ANCHORAGE | The UAA Campus Bookstore has hosted a series of events through the month of October which included author readings, poetry readings, and others. The final one will be on Monday, October 30, 2017 from 5-7 PM: The Adventures of Apun the Arctic Fox with Liz O’Connell, Susan Joy Share, and Kristin Link. Free. The book will be presented again on Wednesday, November 18, 2017 by Liz O’Connell at the Cook Inlet Literary Council Mini-Conference at the University of Alaska Anchorage. For more information, contact Liz O’Connell,, 907-550-8413.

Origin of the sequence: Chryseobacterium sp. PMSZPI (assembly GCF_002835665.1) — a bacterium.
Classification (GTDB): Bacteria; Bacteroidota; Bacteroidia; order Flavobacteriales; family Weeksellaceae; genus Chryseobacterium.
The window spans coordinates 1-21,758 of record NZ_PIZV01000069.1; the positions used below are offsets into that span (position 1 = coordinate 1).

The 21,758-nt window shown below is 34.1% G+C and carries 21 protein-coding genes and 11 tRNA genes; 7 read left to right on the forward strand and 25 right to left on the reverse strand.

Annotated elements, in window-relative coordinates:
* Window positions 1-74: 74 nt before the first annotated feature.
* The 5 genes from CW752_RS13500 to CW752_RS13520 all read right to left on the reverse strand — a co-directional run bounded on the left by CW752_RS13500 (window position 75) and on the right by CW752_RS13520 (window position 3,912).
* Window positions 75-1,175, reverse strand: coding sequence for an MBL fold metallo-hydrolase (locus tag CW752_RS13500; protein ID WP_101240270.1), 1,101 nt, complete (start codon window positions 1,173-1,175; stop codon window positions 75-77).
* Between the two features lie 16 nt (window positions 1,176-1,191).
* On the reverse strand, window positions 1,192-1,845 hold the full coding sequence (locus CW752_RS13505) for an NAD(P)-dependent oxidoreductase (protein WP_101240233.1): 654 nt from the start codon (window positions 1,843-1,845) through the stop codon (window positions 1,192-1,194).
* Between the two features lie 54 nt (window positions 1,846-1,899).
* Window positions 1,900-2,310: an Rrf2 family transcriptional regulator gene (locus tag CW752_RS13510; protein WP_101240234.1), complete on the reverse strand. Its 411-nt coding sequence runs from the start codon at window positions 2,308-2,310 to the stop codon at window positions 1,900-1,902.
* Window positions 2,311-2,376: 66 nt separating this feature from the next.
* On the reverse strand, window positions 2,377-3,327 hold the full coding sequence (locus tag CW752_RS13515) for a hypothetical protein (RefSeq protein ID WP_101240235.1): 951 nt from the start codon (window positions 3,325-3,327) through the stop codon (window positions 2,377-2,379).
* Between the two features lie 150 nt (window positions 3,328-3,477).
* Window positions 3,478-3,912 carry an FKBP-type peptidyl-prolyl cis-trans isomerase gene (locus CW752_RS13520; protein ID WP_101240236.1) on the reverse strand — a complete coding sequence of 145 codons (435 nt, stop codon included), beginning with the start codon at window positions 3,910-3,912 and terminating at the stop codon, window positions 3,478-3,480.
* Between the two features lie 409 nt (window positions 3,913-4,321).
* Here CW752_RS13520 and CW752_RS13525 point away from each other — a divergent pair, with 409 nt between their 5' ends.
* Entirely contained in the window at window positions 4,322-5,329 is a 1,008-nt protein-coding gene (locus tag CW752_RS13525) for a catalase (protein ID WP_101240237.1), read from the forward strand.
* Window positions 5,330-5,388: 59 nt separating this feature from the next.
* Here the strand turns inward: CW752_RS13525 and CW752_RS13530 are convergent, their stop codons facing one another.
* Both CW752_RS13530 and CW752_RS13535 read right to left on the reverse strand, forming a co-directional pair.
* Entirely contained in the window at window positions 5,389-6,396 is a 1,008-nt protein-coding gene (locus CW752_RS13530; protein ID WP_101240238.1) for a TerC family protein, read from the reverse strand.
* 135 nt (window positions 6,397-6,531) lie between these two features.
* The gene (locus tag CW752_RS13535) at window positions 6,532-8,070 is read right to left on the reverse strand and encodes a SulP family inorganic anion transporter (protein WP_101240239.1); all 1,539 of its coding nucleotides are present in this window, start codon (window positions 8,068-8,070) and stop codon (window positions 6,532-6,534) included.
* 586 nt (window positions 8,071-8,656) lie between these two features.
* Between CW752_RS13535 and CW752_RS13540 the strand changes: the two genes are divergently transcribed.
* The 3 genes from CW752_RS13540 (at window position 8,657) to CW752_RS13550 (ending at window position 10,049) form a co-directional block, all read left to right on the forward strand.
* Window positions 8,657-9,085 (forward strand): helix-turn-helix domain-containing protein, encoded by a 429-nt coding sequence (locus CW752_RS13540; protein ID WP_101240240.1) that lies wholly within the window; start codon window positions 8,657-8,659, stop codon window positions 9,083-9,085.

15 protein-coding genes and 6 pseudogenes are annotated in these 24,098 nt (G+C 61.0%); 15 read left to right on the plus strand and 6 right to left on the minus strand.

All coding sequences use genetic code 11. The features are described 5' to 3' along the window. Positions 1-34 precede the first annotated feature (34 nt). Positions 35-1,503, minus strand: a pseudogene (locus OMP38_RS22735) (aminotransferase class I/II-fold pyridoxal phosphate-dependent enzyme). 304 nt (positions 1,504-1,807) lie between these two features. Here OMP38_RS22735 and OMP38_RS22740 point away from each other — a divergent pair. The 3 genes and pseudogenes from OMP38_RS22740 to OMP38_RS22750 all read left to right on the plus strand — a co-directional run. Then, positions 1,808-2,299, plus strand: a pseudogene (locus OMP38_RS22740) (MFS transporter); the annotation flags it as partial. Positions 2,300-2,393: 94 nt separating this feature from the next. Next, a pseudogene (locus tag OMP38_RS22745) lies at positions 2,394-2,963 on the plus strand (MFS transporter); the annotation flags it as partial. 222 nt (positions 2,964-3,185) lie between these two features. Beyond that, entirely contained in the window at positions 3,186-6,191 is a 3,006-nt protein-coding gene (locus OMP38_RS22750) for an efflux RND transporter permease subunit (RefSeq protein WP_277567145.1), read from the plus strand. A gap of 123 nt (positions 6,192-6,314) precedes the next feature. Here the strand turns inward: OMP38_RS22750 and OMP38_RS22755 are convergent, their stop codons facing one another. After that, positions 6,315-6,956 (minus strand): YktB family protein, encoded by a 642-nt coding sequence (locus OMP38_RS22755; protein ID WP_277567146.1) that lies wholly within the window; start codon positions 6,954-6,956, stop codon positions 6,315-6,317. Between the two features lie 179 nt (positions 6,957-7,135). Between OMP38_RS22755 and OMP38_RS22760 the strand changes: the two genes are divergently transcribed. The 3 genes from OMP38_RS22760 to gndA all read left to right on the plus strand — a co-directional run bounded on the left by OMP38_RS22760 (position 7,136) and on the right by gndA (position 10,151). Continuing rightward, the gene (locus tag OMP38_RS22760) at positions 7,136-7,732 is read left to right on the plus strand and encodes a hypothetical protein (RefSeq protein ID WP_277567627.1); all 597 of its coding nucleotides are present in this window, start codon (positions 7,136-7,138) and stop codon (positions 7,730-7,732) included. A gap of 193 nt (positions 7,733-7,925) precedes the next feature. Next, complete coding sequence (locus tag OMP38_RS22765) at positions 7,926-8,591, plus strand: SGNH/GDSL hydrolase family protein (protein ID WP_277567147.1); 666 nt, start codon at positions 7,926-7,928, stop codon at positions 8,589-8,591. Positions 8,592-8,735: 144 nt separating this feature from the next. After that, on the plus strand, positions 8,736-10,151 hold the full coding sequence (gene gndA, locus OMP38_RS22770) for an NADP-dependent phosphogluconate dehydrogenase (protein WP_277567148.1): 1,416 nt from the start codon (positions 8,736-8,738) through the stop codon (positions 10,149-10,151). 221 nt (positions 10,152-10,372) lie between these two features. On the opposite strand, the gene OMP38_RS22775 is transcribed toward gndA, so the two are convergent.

ANCHORAGE | Thursday, November 9, 2017 at 7 PM | 49 Writers Reading & Craft Talk Series presents Writing TIDES: The Science and Spirit of the Ocean with Jonathan White | After nearly losing his 65’ wooden schooner in a large Alaskan tide, writer, sailor, and surfer Jonathan White vowed to understand the tide. He knew the moon had something to do with it, but what exactly? He read a book, then two. Ten years later, he had read three hundred books and crisscrossed the seven seas to see the largest, fastest, scariest, and most amazing tides in the world. With photographs, stories, and short readings, Jonathan will share the enthralling journey of coming to understand–and write about–the surprising and poetic workings of the tide. Jonathan White has written for the Christian Science MonitorSierraThe SunSurfer’s JournalOrion, and other publications. His first book, Talking on the Water (Sierra Club Books), is a collection of interviews exploring our relationship with nature. White is an active marine conservationist, holds an MFA in creative nonfiction, and lives with his wife and son on a small island in Washington State. Free. More details.